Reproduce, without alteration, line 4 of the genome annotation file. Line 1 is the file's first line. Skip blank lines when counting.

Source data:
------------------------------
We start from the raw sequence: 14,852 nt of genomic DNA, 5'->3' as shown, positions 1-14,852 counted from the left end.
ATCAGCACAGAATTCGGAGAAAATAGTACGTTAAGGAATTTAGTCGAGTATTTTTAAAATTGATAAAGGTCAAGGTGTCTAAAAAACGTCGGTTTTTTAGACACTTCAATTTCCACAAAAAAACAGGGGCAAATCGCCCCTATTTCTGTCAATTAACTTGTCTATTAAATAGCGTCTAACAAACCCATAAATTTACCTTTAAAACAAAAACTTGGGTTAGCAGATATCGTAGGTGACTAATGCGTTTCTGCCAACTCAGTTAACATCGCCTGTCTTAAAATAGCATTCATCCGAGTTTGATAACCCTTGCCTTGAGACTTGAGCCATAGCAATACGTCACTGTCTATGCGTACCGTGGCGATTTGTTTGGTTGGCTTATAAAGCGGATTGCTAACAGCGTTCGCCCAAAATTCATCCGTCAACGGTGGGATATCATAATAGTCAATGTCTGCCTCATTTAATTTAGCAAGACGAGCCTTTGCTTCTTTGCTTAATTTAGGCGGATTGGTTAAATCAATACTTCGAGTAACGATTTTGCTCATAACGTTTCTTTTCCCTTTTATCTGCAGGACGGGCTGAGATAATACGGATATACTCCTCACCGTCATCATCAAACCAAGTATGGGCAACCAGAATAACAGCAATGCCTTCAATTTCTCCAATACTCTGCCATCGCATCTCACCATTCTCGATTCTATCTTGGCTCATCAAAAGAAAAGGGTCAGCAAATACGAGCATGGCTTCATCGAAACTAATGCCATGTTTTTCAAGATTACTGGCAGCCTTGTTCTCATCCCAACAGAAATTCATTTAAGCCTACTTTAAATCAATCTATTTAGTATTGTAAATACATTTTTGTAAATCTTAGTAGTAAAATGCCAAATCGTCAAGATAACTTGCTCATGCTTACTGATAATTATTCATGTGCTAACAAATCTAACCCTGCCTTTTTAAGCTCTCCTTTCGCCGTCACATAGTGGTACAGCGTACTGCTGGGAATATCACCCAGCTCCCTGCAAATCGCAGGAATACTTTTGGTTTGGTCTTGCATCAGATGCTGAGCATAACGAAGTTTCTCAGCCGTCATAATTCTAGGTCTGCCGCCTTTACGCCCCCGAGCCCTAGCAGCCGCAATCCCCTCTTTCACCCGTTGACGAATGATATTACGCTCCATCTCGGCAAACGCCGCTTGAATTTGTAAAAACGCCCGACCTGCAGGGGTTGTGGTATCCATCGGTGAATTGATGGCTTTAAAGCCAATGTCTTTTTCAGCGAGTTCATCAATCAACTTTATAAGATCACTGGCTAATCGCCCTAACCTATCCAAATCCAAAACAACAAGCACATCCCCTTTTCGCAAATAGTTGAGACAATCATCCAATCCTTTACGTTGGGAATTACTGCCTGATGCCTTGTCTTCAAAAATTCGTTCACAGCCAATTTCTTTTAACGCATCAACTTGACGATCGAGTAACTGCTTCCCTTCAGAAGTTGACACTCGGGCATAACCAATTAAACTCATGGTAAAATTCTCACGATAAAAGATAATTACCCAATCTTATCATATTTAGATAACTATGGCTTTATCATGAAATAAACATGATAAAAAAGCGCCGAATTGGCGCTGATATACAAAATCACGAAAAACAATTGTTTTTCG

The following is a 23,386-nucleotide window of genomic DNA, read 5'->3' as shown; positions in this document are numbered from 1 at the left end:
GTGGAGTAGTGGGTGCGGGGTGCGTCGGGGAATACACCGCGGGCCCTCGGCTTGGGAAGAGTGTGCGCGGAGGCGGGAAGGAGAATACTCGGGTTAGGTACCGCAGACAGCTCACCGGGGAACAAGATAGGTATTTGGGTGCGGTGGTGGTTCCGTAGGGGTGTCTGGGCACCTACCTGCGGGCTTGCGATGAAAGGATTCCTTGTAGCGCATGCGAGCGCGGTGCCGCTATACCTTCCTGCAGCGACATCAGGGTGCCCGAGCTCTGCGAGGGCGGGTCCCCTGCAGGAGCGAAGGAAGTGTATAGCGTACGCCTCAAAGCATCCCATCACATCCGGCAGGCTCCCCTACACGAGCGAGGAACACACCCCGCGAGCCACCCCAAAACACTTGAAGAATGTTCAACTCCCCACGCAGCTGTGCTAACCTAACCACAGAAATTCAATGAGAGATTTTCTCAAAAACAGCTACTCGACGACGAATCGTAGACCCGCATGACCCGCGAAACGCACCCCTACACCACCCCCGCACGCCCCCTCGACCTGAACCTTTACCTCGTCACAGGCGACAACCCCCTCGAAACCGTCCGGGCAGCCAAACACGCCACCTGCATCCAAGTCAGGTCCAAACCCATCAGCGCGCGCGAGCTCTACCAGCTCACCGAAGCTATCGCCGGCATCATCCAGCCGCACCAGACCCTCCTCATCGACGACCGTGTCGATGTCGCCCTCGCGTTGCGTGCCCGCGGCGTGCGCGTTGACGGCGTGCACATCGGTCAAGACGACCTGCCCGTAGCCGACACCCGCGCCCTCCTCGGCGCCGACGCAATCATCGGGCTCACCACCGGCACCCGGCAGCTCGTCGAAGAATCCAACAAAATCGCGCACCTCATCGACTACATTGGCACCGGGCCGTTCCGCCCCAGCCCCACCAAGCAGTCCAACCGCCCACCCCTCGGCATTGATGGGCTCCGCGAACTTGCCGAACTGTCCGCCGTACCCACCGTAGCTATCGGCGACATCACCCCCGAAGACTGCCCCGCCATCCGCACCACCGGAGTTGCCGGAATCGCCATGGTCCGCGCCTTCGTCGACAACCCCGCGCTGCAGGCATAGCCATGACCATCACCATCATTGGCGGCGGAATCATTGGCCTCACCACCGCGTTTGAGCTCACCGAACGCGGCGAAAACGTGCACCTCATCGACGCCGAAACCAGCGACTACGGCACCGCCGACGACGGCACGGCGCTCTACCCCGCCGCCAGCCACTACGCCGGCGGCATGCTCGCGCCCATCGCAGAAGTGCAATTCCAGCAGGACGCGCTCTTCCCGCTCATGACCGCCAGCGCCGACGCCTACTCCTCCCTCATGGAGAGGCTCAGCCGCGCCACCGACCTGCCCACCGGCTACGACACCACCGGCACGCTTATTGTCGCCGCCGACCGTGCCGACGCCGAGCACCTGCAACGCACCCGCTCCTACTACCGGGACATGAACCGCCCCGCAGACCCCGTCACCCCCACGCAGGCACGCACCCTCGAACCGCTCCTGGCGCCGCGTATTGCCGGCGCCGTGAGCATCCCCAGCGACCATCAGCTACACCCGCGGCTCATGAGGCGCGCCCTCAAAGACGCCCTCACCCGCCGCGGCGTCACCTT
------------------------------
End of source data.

GTGGAGTAGTGGGTGCGGGGTGCGTCGGGGAATACACCGCGGGCCCTCGGCTTGGGAAGAGTGTGCGCGGAGGCGGGAAGGAGAATACTCGGGTTAGGTACCGCAGACAGCTCACCGGGGAACAAGATAGGTATTTGGGTGCGGTGGTGGTTCCGTAGGGGTGTCTGGGCACCTACCTGCGGGCTTGCGATGAAAGGATTCCTTGTAGCGCATGCGAGCGCGGTGCCGCTATACCTTCCTGCAGCGACATCAGGGTGCCCGAGCTCTGCGAGGGCGGGTCCCCTGCAGGAGCGAAGGAAGTGTATAGCGTACGCCTCAAAGCATCCCATCACATCCGGCAGGCTCCCCTACACGAGCGAGGAACACACCCCGCGAGCCACCCCAAAACACTTGAAGAATGTTCAACTCCCCACGCAGCTGTGCTAACCTAACCACAGAAATTCAATGAGAGATTTTCTCAAAAACAGCTACTCGACGACGAATCGTAGACCCGCATGACCCGCGAAACGCACCCCTACACCACCCCCGCACGCCCCCTCGACCTGAACCTTTACCTCGTCACAGGCGACAACCCCCTCGAAACCGTCCGGGCAGCCAAACACGCCACCTGCATCCAAGTCAGGTCCAAACCCATCAGCGCGCGCGAGCTCTACCAGCTCACCGAAGCTATCGCCGGCATCATCCAGCCGCACCAGACCCTCCTCATCGACGACCGTGTCGATGTCGCCCTCGCGTTGCGTGCCCGCGGCGTGCGCGTTGACGGCGTGCACATCGGTCAAGACGACCTGCCCGTAGCCGACACCCGCGCCCTCCTCGGCGCCGACGCAATCATCGGGCTCACCACCGGCACCCGGCAGCTCGTCGAAGAATCCAACAAAATCGCGCACCTCATCGACTACATTGGCACCGGGCCGTTCCGCCCCAGCCCCACCAAGCAGTCCAACCGCCCACCCCTCGGCATTGATGGGCTCCGCGAACTTGCCGAACTGTCCGCCGTACCCACCGTAGCTATCGGCGACATCACCCCCGAAGACTGCCCCGCCATCCGCACCACCGGAGTTGCCGGAATCGCCATGGTCCGCGCCTTCGTCGACAACCCCGCGCTGCAGGCATAGCCATGACCATCACCATCATTGGCGGCGGAATCATTGGCCTCACCACCGCGTTTGAGCTCACCGAACGCGGCGAAAACGTGCACCTCATCGACGCCGAAACCAGCGACTACGGCACCGCCGACGACGGCACGGCGCTCTACCCCGCCGCCAGCCACTACGCCGGCGGCATGCTCGCGCCCATCGCAGAAGTGCAATTCCAGCAGGACGCGCTCTTCCCGCTCATGACCGCCAGCGCCGACGCCTACTCCTCCCTCATGGAGAGGCTCAGCCGCGCCACCGACCTGCCCACCGGCTACGACACCACCGGCACGCTTATTGTCGCCGCCGACCGTGCCGACGCCGAGCACCTGCAACGCACCCGCTCCTACTACCGGGACATGAACCGCCCCGCAGACCCCGTCACCCCCACGCAGGCACGCACCCTCGAACCGCTCCTGGCGCCGCGTATTGCCGGCGCCGTGAGCATCCCCAGCGACCATCAGCTACACCCGCGGCTCATGAGGCGCGCCCTCAAAGACGCCCTCACCCGCCGCGGCGTCACCTT